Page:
The majority of the fleet uses 385/65 tyres, except for the refrigerated trailers, which use the somewhat lower 385/55 and during their lives, tyres are revolved through different axle positions and are changed with their wheel to “avoid fitting new tyres around old wheels”, as Franssens explains.
“Overall, I’d say we carry out at least 60,000 tyre checks on an annual basis, and the checks are very thorough to ensure we get the most out of each tyre,” the Fleet Manager explains, revealing that “squeezing as much as possible out of a component” is only possible with top quality equipment that was built for longevity.
In H. Essers’ case, all trailers have Goodyear tyres fitted, while the trucks run on French-made Michelin tyres. “These tyre manufacturers operate very good tyre renewal systems, which can be advantageous for us. However, proper checking as part of our own maintenance is still essential to ensure that renewing a tyre makes sense,” he explains.
From within the Goodyear range, Franssens carefully considered which model of tyre to roll out across the fleet, thus making the change from its initial Fuel-Max tyres to the company’s now consistently used K-Max model. “We found that it would be beneficial to switch to K-Max because the tyres better suit the roads we use. European traffic has to deal with many roundabouts, and our testing found that K-Max tyres perform best under these conditions.”
Yet, with a fleet as diverse as the one Franssens has to manage, the odd exception is acceptable. The company’s airfreight trailers, for example, make for a special case – with larger wheels that require extra attention when it comes to maintenance: “Our airfreight trailers have 19.5 inch wheels instead of the normal 17.5 inches, because we found they last longer with taller wheels while still allowing us to load and unload pretty quickly, which is a main requirement.”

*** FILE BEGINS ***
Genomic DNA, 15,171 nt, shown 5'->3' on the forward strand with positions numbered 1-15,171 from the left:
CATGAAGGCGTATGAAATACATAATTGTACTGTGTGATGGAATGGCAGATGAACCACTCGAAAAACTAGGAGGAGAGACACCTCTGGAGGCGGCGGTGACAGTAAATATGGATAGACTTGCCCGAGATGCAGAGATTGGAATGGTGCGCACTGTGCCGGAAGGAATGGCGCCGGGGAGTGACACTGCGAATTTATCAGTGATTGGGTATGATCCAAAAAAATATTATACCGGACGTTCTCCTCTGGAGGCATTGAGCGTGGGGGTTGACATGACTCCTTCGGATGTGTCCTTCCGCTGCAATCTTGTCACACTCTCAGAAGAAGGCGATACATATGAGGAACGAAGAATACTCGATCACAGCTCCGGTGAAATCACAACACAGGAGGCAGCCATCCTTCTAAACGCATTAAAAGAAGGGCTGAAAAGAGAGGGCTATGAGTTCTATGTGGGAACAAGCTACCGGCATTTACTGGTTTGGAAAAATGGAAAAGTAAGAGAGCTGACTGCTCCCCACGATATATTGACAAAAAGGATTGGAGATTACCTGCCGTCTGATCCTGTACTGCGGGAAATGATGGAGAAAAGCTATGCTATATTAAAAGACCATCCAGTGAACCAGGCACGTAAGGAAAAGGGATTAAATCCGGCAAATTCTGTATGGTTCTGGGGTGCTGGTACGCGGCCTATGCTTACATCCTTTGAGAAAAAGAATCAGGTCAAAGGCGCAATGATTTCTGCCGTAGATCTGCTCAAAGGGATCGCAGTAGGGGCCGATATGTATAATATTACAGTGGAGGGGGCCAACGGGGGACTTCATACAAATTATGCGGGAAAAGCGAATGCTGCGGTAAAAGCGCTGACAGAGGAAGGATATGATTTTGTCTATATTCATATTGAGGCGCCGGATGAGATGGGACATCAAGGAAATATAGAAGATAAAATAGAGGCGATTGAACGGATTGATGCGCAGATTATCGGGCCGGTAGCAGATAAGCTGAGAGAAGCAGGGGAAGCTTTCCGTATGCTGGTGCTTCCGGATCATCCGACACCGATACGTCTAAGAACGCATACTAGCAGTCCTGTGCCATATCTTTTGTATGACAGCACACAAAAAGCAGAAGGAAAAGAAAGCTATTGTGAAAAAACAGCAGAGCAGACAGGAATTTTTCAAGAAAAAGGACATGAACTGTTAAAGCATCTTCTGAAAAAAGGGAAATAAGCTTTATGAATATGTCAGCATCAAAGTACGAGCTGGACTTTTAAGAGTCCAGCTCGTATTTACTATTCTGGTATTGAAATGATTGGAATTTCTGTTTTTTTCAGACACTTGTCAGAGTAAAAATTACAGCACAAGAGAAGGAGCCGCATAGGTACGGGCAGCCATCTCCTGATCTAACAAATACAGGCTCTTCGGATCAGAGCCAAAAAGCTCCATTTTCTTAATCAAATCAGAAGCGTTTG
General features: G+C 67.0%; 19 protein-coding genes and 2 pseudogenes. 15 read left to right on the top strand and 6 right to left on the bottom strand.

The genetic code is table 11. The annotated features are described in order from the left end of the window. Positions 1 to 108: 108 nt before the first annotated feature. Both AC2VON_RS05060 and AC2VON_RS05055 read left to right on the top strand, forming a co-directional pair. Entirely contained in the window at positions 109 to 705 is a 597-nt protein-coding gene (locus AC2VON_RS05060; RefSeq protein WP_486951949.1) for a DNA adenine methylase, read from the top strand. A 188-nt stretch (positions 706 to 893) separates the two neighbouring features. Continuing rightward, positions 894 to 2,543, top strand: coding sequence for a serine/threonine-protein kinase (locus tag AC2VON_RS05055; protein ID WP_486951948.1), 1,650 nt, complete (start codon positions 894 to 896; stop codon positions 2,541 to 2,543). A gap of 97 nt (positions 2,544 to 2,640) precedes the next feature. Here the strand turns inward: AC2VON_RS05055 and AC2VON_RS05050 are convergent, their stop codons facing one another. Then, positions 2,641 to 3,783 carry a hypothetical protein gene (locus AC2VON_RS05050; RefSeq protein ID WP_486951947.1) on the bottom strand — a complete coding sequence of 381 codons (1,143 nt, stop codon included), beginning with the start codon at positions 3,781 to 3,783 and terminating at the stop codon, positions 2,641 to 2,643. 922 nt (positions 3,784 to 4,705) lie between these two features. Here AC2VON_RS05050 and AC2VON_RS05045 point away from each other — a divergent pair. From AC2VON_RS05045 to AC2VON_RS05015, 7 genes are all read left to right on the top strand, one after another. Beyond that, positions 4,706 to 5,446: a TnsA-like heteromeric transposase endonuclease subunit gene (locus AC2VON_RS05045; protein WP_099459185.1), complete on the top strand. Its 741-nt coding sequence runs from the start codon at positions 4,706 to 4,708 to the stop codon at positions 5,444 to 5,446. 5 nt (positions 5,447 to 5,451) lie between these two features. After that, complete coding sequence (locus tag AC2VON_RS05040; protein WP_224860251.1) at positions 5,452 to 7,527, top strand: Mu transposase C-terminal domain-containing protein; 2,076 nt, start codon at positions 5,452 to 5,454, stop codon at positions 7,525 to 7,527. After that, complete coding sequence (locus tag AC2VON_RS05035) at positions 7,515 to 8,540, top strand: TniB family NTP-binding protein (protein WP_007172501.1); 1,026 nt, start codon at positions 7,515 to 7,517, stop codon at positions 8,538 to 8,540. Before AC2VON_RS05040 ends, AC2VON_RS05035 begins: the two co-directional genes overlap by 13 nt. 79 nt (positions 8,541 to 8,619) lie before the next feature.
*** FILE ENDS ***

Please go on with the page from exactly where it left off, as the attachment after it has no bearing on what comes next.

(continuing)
Although airfreight, refrigerated and general freight trailers all present unique requirements to the maintenance team, Franssens tries to combine maintenance expertise wherever possible. One example where this works particularly well, he says, is for temperature-controlled trailers and ones with special safety requirements. “In both cases, we are working on a closed trailer with an isolated body, so there are parallels in the processes we can benefit from.”
Next to an extremely thorough maintenance regime, Franssens says the H. Essers fleet is also known for keeping equipment longer than the average transport business – in some cases almost doubling the lifetime of a trailer by refurbishing it regularly. “Many operators say goodbye to their refrigerated trailers after the six year ATP certification runs out, and then it will probably be sold on to someone based in Eastern Europe. At H. Essers, we believe that’s not the end of a van’s service life, though.
“If a van is maintained properly, it can easily be re-tested for approval and run for another three years or so. This way we are able to run our refrigerated equipment for up to twelve years,” he explains, indicating that the move to refurbishing trailers was triggered by the recent drop in prices on the second hand market.
“After a full refurbishment, trailers will last us another ten years or so, which is a substantial win. During the process, we replace all parts that raise any concerns –everything to do with air and light, as well as brake cylinders, hubs, discs, bellows, wiring and even curtains to make it look good. We also upgrade ABS to EBS,” Franssens lists. “This way, we end up with a new trailer for half the cost that still meets the load safety standard defined in DIN EN 12642 XL. We only let others take care of the bodywork. We have refurbished some 250 trailers by now and only the future will tell how many more we will overhaul this way.”
While Franssens says refurbished equipment only makes up part of the company’s giant trailer fleet, it played a vital role in contributing towards the €442 million revenue achieved in 2014. And, even though he is just one of the company’s 4,300 or so employees, Franssens considers his job the fulfilment of a boy’s dream. “As Fleet Manager, I get to meet many people inside and outside the company who are equally passionate about their jobs and are prepared to go further than anyone would expect. The result is a fleet that is truly unique and that we are very proud of.”